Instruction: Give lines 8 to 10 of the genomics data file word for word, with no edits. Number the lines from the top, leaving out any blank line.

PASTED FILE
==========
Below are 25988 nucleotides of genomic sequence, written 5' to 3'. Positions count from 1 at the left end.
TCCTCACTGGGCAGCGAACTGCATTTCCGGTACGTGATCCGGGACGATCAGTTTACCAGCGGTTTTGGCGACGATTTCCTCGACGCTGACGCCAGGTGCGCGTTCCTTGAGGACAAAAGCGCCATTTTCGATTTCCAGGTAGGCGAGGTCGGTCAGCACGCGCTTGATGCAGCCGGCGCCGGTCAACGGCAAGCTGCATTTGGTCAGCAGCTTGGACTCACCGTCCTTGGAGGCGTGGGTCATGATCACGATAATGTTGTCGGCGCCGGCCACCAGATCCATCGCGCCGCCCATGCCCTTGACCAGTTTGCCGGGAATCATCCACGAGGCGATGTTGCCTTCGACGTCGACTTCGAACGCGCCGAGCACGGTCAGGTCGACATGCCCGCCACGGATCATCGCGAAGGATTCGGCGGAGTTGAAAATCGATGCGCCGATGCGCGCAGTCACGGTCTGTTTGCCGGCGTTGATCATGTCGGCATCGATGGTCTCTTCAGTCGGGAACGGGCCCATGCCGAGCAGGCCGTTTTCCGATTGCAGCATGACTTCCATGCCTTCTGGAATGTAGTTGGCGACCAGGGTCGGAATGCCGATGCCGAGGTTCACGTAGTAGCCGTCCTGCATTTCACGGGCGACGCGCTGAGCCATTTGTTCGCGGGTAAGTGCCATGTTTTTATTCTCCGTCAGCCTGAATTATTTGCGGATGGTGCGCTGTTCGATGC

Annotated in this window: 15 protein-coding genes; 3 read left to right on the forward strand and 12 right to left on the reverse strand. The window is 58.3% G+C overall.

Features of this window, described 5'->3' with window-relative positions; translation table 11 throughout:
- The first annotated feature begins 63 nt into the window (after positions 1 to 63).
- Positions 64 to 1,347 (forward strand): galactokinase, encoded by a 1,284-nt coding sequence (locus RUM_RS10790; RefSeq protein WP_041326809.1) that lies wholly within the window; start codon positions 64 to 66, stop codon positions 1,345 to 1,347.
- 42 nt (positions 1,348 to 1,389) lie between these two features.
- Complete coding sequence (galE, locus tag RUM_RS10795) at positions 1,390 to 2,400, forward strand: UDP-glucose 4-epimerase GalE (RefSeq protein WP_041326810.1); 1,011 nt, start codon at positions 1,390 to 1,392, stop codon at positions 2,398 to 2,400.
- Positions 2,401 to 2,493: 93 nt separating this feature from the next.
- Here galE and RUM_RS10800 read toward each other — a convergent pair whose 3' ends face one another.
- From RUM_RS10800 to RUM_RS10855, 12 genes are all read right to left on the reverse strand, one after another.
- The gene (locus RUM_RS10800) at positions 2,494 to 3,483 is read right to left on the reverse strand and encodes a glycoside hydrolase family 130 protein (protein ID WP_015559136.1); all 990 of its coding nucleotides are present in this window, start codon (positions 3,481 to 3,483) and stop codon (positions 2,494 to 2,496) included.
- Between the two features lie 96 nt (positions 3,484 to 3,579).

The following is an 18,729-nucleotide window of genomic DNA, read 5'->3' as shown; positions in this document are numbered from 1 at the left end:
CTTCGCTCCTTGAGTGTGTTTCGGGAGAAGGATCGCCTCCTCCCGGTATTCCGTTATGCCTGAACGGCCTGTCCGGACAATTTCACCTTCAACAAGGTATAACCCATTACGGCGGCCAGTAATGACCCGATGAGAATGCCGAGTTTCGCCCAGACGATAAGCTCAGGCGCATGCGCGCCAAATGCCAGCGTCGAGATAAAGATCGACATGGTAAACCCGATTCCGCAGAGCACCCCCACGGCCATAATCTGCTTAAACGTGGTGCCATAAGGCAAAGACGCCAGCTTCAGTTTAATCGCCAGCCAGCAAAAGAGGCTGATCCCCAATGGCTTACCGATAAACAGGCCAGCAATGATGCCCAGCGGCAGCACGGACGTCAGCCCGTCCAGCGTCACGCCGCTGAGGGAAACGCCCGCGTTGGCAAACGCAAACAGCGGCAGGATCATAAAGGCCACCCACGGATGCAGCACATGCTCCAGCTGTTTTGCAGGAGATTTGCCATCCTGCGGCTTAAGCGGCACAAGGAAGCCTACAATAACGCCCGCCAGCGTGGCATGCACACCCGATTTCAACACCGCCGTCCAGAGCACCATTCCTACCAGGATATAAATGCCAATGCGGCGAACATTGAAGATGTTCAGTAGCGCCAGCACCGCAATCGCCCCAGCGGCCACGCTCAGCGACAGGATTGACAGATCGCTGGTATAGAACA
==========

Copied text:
- Complete coding sequence (galE, locus tag RUM_RS10795) at positions 1,390 to 2,400, forward strand: UDP-glucose 4-epimerase GalE (RefSeq protein WP_041326810.1); 1,011 nt, start codon at positions 1,390 to 1,392, stop codon at positions 2,398 to 2,400.
- Positions 2,401 to 2,493: 93 nt separating this feature from the next.
- Here galE and RUM_RS10800 read toward each other — a convergent pair whose 3' ends face one another.